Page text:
<%-- Page Title--%> Art <%-- End Page Title--%>

<%-- Volume Number --%> Vol 1 Num 119 <%-- End Volume Number --%>

August 22, 2003

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of Devi, Pods, Flowers and Phantasm

Mustafa Zaman

Toru Matsuoka is a soft-spoken chubby little fellow. His childish physical attributes and quaint composure somehow seem to be in key with what he makes. He makes human figures, and even parts of it and also birds, masks that remind one of childish dreams visited by spectres that are graceful amalgams of humans and flowers or even vegetables. His is a fantastic world inhabited by harmless, beautiful mutants. They beckon you to touch them, as they look as if they have descended from an absurdist fairytale.

"A certain artist's dream"

Toru's solo consists of two sets of works, one set showing his photographs that are clips from his theatrical surreal dramas that tell stories. Stories that he made up, and presents them in sequence. But they have their antecedents in the local myth of the Sakushima island of Japan.

The artist relates that there is a temple in the island where a sea goddess is worshipped. The goddess, according to the myth, saved a child washed away to the sea by flood. The devi saves the child and returns it to her mother. Basing his stories on this popular myth, Toru fabricates the rest of it, which are his own myths.

In one picture he shows two women in wired props attached to their upper bodies and hands and back. The bright yellow props derive their shapes from the Buddhist chura (long hair tied up in a knot on the top of the head), from the temple edifice and imaginary flowers. In his myth the same goddess “is in search of happiness” as Toru relates. He elaborates, “ the two ladies in two different props are at different stages of their search, one has seen a faint glimpse of happiness and the other one is far away from finding it. In another photograph, a childless couple in mysterious masks are searching for a child. The artist puts them in the same Sukushima island.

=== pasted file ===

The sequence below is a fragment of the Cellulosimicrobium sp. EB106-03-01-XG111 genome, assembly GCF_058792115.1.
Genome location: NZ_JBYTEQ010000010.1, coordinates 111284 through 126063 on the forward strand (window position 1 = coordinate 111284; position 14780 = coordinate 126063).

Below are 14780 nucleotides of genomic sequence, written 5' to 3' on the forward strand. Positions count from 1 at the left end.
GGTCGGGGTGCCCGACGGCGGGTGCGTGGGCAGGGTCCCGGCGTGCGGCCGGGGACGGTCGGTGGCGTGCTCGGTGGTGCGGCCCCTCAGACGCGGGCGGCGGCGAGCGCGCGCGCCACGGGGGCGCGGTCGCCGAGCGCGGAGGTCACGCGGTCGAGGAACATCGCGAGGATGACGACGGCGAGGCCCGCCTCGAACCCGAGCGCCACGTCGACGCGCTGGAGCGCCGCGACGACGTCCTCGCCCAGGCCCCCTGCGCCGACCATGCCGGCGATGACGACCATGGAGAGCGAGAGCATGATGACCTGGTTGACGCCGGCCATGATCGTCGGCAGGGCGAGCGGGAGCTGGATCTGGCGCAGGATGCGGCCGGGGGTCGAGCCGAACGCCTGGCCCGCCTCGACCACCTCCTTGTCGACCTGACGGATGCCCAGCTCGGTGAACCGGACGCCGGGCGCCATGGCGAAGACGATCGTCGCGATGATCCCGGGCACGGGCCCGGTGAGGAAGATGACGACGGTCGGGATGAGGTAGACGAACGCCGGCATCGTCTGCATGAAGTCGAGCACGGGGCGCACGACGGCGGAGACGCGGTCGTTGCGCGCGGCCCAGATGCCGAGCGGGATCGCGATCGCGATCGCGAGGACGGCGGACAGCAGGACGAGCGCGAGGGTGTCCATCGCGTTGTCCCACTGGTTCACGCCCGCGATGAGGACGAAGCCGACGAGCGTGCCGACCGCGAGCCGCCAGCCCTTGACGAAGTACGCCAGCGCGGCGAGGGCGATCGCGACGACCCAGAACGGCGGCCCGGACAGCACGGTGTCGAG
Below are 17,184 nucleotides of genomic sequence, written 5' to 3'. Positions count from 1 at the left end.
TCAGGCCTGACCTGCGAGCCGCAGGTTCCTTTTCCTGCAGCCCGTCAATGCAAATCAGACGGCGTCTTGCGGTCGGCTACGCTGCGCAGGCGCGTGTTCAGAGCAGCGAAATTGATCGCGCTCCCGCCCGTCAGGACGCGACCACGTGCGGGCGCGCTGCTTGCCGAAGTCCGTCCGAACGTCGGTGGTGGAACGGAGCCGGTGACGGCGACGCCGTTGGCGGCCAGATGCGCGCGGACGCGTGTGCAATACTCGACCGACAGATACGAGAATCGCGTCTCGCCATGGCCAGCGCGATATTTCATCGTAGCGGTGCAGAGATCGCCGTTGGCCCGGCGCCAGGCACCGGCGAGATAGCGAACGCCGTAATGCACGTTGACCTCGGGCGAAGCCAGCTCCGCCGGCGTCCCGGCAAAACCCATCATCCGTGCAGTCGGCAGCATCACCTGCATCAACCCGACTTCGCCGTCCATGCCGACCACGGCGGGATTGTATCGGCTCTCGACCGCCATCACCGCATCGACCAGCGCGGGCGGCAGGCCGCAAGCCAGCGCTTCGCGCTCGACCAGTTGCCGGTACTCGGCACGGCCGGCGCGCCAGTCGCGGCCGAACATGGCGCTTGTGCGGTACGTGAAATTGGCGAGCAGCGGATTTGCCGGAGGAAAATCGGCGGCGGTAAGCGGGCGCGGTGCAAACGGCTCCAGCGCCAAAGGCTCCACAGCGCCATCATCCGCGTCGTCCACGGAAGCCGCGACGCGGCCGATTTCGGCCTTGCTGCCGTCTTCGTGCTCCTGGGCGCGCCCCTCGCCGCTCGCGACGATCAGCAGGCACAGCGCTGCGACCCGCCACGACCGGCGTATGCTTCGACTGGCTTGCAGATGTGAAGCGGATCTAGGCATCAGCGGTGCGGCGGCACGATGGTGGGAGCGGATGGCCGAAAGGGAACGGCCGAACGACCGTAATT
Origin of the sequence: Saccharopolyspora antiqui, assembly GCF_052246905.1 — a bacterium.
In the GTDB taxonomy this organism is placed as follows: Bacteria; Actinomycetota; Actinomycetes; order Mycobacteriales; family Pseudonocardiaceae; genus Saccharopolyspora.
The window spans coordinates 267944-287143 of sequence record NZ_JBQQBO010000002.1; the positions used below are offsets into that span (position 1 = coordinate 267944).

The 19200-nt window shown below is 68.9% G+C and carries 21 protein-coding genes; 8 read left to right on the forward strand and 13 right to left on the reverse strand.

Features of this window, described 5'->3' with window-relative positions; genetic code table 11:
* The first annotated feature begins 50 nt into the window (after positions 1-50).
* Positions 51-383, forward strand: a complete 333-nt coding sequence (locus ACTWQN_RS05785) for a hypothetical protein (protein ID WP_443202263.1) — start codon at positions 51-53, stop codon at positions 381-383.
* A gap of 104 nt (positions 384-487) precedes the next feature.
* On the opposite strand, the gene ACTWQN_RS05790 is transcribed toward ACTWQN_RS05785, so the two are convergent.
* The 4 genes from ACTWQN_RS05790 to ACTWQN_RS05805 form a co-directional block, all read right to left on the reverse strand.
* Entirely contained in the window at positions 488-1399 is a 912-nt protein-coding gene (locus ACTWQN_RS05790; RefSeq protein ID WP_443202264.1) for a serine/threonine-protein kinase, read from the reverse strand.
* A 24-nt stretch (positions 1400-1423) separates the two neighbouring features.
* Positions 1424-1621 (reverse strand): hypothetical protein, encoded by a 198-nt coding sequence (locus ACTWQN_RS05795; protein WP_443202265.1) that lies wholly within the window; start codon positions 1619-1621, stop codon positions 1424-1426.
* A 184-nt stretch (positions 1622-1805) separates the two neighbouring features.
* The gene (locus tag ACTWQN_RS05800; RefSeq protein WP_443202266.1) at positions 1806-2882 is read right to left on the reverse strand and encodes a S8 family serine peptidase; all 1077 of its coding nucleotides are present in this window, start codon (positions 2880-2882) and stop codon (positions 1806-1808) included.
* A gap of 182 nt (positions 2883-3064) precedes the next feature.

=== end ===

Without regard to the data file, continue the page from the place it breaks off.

Burning bird.

In his photographs as well as in his sculptures he seems to want to marry the childish with the mystic. The religiosity behind his efforts is obvious. Every piece is a result of an awe-struck mind that responded to the myths and the surrounding physical environment with the zeal of a pantheist. Hence the fusion of flowers, vegetables and human forms into components of pure innocence.

Existence of humans, in his line of thinking, is wound up with every other organic matter. This is why the bulbous form that pops out of his human head, which in Toru's words “the embodiment of thoughts”, looks like a fine round vegetable. Even his human head, occasionally, are meshed with organic forms. In the work titled “ a certain artist's dream” the flames have the shape of

His expertise in making his small-sized paper sculptures links him with a Japanese tradition that goes back a long way. “The figures are first made with clay, and it is an old process,” confirms the artist. It is the subsequent addition of layers of Japanese hand-made paper that become the skin of the original form made with clay. The skin later becomes his sculpture, when the clay is scooped out. The process lends his art a lightness that is essentially post-modern. The colour of his paper art is often yellow, and at times yellow-orange and only occasionally red. His yellow and orange are colours of pollen and the red too is carrot-red.

Tory hovers in between the worlds of organic and mythic imagery, grace is the air that makes up the environ.


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